A deputy US marshal was charged with cyberstalking and falsely accusing a woman of threats, leading to her being innocently jailed for 88 days

  • A Deputy US Marshal was indicted on conspiracy, cyberstalking, and perjury charges.
  • Prosecutors allege Ian Diaz created fake Craigslist posts to seem like he and his wife were in danger.
  • The scheme led to a woman being falsely jailed for nearly three months, the DOJ said.
  • See more stories on Insider’s business page.

A deputy US marshal was indicted on Wednesday and charged with cyberstalking and lying to judges, which led to an innocent woman being jailed for nearly three months on bunk charges, the Department of Justice said.

Ian R. Diaz, 43, was indicted with one count of conspiracy, one count of cyberstalking, and one count of perjury.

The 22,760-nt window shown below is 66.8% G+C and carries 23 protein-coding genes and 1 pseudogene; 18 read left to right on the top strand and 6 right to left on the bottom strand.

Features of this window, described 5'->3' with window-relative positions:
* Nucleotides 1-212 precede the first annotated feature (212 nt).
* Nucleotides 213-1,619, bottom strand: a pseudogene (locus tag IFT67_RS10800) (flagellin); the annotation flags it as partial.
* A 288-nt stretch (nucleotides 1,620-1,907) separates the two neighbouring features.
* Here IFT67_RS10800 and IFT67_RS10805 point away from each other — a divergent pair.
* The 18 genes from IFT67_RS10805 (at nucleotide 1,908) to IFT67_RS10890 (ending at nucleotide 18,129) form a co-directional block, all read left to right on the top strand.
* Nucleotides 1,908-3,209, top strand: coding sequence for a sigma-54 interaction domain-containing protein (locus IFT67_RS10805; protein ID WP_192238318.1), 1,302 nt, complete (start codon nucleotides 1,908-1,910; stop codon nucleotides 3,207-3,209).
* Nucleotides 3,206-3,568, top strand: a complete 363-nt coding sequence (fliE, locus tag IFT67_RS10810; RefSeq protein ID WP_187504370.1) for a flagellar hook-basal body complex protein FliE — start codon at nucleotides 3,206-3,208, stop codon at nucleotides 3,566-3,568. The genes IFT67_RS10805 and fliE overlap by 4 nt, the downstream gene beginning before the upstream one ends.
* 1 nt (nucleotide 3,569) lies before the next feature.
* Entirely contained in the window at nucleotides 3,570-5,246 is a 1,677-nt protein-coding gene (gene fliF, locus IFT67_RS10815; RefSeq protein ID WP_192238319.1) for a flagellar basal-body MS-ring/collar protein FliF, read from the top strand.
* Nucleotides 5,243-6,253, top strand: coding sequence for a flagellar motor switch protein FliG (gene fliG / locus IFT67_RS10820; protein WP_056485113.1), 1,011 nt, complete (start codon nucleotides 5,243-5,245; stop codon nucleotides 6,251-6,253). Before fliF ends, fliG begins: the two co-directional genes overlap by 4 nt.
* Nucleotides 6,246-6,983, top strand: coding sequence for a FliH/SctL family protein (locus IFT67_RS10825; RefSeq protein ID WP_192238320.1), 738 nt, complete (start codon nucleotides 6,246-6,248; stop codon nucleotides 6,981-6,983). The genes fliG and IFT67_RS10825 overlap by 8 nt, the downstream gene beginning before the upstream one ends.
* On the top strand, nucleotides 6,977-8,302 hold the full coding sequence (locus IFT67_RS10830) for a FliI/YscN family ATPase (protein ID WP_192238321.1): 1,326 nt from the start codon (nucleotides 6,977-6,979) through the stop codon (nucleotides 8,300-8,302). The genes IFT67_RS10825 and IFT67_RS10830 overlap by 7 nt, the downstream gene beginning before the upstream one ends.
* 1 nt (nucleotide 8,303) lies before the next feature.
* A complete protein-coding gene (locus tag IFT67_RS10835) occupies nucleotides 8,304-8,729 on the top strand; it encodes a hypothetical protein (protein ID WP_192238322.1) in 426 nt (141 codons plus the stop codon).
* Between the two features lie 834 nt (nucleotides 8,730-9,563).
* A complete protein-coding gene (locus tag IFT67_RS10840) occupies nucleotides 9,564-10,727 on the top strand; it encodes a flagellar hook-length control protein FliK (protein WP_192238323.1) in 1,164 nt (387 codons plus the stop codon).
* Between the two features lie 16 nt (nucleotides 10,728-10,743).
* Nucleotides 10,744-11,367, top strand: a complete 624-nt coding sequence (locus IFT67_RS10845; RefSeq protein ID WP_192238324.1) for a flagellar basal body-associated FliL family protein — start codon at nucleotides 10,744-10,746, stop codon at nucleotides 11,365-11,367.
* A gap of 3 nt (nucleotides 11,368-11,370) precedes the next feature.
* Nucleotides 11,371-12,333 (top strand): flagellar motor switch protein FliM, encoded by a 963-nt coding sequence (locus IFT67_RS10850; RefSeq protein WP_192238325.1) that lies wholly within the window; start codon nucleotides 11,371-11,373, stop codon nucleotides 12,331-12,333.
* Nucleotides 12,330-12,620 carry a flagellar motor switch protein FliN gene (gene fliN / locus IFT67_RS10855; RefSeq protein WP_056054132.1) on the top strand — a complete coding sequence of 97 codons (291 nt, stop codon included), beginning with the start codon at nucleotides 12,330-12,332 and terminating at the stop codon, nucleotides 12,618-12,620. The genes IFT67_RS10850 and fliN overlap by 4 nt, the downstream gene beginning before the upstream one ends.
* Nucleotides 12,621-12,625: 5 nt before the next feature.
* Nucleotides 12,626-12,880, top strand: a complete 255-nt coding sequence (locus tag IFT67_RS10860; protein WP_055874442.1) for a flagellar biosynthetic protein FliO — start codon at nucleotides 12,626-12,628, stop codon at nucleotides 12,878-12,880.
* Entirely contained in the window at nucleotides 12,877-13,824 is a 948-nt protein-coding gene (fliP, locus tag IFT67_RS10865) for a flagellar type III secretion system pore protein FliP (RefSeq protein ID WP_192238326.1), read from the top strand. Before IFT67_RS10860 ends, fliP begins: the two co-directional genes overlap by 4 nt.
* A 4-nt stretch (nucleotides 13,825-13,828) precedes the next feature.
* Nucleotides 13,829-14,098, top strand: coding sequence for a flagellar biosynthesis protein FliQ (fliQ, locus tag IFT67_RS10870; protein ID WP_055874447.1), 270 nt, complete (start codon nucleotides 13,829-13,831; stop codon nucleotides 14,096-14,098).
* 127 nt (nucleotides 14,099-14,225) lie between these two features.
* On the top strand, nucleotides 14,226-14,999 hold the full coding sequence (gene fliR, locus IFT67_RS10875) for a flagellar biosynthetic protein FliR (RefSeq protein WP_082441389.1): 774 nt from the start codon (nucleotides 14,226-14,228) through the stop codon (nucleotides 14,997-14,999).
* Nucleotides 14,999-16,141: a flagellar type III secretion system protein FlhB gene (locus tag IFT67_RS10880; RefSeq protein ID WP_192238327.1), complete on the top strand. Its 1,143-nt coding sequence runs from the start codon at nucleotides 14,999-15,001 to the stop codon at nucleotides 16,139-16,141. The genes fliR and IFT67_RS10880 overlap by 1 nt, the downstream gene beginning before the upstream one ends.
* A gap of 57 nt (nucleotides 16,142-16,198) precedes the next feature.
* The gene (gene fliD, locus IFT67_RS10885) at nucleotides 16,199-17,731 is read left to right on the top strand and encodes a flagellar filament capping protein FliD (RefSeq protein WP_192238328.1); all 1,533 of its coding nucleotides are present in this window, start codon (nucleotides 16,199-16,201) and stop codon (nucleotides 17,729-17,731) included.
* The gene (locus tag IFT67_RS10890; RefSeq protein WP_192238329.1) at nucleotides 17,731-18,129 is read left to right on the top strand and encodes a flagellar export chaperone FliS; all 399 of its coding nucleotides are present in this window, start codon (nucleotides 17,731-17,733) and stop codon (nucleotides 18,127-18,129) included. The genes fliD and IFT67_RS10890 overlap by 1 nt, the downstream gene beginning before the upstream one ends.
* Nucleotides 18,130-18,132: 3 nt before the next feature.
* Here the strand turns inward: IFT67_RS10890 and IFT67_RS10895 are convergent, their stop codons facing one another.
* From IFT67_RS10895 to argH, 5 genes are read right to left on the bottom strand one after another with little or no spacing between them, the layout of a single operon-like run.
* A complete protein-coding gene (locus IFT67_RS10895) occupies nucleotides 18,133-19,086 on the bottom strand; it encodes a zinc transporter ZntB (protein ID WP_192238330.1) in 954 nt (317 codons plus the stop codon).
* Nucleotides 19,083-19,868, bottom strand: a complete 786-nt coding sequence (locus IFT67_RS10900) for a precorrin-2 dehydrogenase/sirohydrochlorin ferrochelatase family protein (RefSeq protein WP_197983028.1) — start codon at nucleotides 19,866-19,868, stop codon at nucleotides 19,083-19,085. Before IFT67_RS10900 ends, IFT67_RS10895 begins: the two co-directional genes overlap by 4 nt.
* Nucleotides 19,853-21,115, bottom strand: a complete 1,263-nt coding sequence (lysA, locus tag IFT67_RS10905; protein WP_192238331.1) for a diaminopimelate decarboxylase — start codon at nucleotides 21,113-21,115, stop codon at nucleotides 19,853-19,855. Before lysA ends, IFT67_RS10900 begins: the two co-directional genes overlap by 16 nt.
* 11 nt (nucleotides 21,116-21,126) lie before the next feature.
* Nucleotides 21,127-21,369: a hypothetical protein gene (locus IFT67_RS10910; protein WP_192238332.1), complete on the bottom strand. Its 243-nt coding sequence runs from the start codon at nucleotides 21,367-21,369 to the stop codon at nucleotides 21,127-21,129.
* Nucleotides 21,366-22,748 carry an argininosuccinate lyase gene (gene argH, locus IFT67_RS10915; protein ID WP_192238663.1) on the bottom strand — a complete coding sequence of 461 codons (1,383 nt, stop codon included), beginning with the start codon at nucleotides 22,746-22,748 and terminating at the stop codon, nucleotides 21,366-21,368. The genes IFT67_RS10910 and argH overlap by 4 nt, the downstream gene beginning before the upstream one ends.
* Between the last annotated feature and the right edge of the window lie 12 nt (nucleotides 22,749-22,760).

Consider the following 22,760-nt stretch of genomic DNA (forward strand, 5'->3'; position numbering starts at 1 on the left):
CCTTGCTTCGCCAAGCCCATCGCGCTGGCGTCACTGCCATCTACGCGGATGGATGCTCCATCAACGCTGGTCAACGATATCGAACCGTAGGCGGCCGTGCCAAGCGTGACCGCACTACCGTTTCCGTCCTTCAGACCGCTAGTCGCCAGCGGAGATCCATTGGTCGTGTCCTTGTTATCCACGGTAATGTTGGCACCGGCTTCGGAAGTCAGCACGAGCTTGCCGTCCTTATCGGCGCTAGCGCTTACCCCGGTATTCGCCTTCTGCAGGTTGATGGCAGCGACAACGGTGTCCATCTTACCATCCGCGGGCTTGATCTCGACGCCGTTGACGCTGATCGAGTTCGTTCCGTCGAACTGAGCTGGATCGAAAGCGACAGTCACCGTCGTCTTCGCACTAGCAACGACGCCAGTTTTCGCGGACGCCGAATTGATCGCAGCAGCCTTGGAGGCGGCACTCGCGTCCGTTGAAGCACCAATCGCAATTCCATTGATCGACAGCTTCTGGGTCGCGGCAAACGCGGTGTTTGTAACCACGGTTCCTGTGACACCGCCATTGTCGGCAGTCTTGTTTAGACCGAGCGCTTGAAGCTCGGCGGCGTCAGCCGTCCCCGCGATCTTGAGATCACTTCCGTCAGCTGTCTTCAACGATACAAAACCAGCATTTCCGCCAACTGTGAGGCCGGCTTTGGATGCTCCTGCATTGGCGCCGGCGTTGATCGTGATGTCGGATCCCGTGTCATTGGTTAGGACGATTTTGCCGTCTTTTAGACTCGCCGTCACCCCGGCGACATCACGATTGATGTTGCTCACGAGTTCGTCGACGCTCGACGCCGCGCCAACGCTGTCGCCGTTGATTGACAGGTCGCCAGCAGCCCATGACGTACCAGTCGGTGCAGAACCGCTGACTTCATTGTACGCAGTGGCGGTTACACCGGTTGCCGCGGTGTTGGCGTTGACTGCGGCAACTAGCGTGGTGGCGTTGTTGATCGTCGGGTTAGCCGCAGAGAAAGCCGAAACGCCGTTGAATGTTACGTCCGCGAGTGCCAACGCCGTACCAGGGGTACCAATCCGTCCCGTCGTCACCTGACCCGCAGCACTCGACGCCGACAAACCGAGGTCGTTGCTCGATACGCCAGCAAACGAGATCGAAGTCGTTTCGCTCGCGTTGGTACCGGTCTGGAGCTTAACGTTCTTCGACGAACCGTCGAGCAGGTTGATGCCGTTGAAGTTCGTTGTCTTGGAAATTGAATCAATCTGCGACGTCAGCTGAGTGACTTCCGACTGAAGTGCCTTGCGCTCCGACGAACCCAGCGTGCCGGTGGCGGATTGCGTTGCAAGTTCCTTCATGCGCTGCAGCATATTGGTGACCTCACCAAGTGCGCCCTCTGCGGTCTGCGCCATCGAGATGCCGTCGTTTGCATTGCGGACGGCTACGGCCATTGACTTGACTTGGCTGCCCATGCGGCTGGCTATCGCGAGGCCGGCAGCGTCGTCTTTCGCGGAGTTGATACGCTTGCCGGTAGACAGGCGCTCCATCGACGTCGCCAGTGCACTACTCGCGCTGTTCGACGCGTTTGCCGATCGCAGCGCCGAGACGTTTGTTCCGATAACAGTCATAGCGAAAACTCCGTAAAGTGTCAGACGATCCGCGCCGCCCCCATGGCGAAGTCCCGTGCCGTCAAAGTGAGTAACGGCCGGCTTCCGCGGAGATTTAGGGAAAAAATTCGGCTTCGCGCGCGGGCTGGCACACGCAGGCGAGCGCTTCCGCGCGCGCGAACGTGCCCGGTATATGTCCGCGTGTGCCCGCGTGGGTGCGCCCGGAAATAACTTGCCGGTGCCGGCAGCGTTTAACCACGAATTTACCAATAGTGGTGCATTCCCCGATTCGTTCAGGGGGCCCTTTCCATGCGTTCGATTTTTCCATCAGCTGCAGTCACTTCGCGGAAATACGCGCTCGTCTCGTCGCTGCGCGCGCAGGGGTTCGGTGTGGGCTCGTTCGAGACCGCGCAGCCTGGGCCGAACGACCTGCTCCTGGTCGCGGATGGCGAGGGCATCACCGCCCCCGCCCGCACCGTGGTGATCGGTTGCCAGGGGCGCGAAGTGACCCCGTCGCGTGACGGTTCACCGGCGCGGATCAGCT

According to Diaz’s indictment, he and his former wife conspired to “harass and intimidate” a woman to “hide, conceal, and cover up” their scheme to frame her for crimes she never committed.

Prosecutors allege that Diaz and his former wife created several online accounts with false names to threaten and harass the unnamed victim. Filings allege that Diaz and his former wife posed as the victim to post an advertisement on Craigslist’s “personal” section to fulfill a “rape fantasy” against Diaz’s former wife, which they then contacted law enforcement about to falsely claim that the Jane Doe victim was responsible for the threats.

According to the indictment, Diaz told the 911 responder on the phone that Jane Doe “needs to be in f—ing cuffs in a padded room” and complained that no actions had been taken against her. He reminded the responder of his work as a deputy US marshal, and said he frequently investigates threats against judges and prosecutors and had “never seen anything like this.”

The plan was successful. Law enforcement ended up arresting the victim and placed her in jail for 88 days.

Diaz made his initial appearance in court on Thursday in the Central District of California. If convicted, he’ll face up to five years in prison for each charge. The case is being investigated by the DOJ’s Office of the Inspector General.

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